# Edit:
Boy is my face red ! I took the sketch you showed us as a "planed build sketch" you can see what caused my deep concerns ! Yes sir! You do Have a rocket stove mass heater! Yes Sir! You Do have a rocket stove mass heater! Yes Sir you do have a rocket stove mass heater ! I had the Idea of the 1st sketch in my head when 1st looked at your pictures, and pre-judged what I was going to see- tho you clearly had a Transition piece to carry exhaust gasses away at the bottom of your Chimney i never saw the third piece of stove work carrying the cooling exhaust gasses down to your chimney ( Except in the Final pictures ) Please accept my sincere apologies , I Think i get it now, again, bringing your build to this forum is a gift from you to us and I'm sure that everyone who will see this will take away some thing that they can use from this, can we please have a little more information on the Temps you are geting and where ! Sincerely Allen L.
 
Chris Sturgeon
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I'm obviously missing something here. From what I'm seeing in your pictures (nice shots btw) you have some sort of heat Bell in the combustion chamber before the heat riser. Is this right? Is this where the water/ water-jacket is?

*Edit
Sorry: I've read into your explanation a bit more and I see that you've put thermal mass vertically around the exhaust chimney. Do you get enough dwell time of exhaust on thermal mass to transfer heat well? I'd love to know what the exhaust temps are at the system's outfall. If it's working well (ie: scrubbing enough heat from the off-gasses) then this would be a good fit for those looking at a RMH with a smaller footprint.
 
Abe Connally
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allen lumley wrote:# Edit:
Boy is my face red ! I took the sketch you showed us as a "planed build sketch" you can see what caused my deep concerns ! Yes sir! You do Have a Rocket Stove Mass Heater! Yes Sir! You Do have a Rocket Stove Mass Heater! Yes Sir you do have a Rocket Stove Mass Heater ! I had the Idea of the 1st sketch in my head when 1st looked at your pictures, and pre-judged what I was going to see- tho you clearly had a Transition piece to carry exhaust gasses away at the bottom of your Chimney i never saw the third piece of stove work carrying the cooling exhaust gasses down to your chimney ( Except in the Final pictures ) Please accept my sincere apologies , I Think i get it now, again, bringing your build to this forum is a gift from you to us and I'm sure that everyone who will see this will take away some thing that they can use from this, can we please have a little more information on the Temps you are geting and where ! Sincerely Allen L.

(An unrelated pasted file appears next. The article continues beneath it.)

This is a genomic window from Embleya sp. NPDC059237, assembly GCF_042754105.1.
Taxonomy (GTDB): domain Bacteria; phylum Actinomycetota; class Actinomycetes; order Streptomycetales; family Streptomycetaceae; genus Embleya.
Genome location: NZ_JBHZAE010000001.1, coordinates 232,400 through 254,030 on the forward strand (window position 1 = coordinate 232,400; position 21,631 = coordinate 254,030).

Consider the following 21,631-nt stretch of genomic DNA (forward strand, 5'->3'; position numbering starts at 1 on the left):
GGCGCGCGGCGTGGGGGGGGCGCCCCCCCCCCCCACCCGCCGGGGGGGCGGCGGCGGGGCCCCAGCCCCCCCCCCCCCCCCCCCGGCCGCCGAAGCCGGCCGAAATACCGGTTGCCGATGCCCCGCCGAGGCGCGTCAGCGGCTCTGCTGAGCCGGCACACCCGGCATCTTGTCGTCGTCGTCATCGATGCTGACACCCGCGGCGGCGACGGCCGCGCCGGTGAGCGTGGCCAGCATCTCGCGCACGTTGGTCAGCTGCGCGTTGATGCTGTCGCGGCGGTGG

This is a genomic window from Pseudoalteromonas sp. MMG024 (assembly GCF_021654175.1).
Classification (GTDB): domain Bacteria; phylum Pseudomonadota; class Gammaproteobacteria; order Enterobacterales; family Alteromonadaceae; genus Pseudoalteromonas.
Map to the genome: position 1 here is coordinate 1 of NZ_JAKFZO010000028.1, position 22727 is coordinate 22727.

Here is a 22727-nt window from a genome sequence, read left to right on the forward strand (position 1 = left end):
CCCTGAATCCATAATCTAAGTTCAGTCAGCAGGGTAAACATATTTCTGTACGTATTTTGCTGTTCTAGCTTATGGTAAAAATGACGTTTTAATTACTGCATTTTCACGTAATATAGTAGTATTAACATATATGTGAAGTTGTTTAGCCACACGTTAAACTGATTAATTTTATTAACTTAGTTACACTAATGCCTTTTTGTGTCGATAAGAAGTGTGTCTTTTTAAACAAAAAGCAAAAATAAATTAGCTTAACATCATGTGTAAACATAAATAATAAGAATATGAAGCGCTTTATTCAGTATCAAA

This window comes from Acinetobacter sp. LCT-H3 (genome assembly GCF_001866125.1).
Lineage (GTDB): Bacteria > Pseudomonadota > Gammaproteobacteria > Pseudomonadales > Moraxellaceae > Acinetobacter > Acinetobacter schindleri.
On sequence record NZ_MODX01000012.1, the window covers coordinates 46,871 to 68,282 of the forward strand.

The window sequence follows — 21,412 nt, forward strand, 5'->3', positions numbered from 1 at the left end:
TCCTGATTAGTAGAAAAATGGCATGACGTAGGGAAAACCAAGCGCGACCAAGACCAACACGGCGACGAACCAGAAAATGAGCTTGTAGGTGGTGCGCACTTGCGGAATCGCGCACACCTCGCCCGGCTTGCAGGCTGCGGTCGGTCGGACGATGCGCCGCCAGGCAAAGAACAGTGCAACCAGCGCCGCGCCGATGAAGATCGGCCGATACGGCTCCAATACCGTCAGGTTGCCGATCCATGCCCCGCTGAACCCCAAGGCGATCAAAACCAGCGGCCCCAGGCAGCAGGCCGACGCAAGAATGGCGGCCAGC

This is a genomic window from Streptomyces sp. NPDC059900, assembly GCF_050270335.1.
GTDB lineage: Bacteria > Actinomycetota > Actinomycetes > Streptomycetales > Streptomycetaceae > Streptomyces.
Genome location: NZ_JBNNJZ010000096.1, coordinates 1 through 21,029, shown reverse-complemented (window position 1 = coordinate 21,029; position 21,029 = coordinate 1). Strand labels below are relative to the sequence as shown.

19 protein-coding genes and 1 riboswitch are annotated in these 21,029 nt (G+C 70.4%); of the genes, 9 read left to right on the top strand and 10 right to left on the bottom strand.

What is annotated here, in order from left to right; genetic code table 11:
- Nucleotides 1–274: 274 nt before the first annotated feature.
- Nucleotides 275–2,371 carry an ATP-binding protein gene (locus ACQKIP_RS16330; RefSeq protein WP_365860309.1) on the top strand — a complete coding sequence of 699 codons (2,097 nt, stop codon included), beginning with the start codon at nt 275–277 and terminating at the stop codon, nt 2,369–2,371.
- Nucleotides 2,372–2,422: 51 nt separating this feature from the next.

yeah, there is some mass, and no, it isn't a water heater, that was just a picture to show the ash space. The real thing here is the ash drawer, as it sits below the feed tube, and catches ash for quick cleanup.

We used sand as the mass on this one, just so it is easy to change/modify later. Look at the Flickr photos to see the detail on the exhaust. We did include a transition bell at the base of the stove pipe.

So far, it works well.
 
Abe Connally
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Chris Sturgeon wrote:I'm obviously missing something here. From what I'm seeing in your pictures (nice shots btw) you have some sort of heat Bell in the combustion chamber before the heat riser. Is this right? Is this where the water/ water-jacket is?

*Edit
Sorry: I've read into your explanation a bit more and I see that you've put thermal mass vertically around the exhaust chimney. Do you get enough dwell time of exhaust on thermal mass to transfer heat well? I'd love to know what the exhaust temps are at the system's outfall. If it's working well (ie: scrubbing enough heat from the off-gasses) then this would be a good fit for those looking at a RMH with a smaller footprint.

no water jacket, that was a sketch from another site, basically just looking at the ash cleanout space.

There is thermal mass around the barrel, and the whole thing, actually, plus some around the chimney. There is a heat exchanger on the chimney in another room (upstairs), so we didn't want to take out too much of the exhaust temps, just so that exchanger can heat up a bit.

The thermal mass warms up nicely, I am not sure of the exact temperatures, but after 40 minutes of burning, the sand was hot to the touch (couldn't keep your hand there). The heat exchanger also warmed up like this, and was hot to the touch, so I expect our exhaust temps are up around 150-200F.

Here are some photos of that heat exchanger: http://www.velacreations.com/blog/item/311-heat-exchanger.html

It does fit in a small space, the overall footprint is 4 ft by 19 inches.

It does produce a little ash, not a lot, but some. The ash box works great, by the way, catches everything. It also acts as a secondary air intake. Overall, we are very please with the performance so far. We live in a very mild climate, so we don't run the stove very often. We use maybe 1/2 a cord of wood with the regular stove, so I am hoping we can reduce that somewhat with this design. The thermal mass and heat exchanger was hot for at least 6 hours after our 40 minute burn, so we were very pleased with that.
 
laura sharpe
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thanks, you know the ask was one of my concerns with the designs i was looking at...good to see others solved already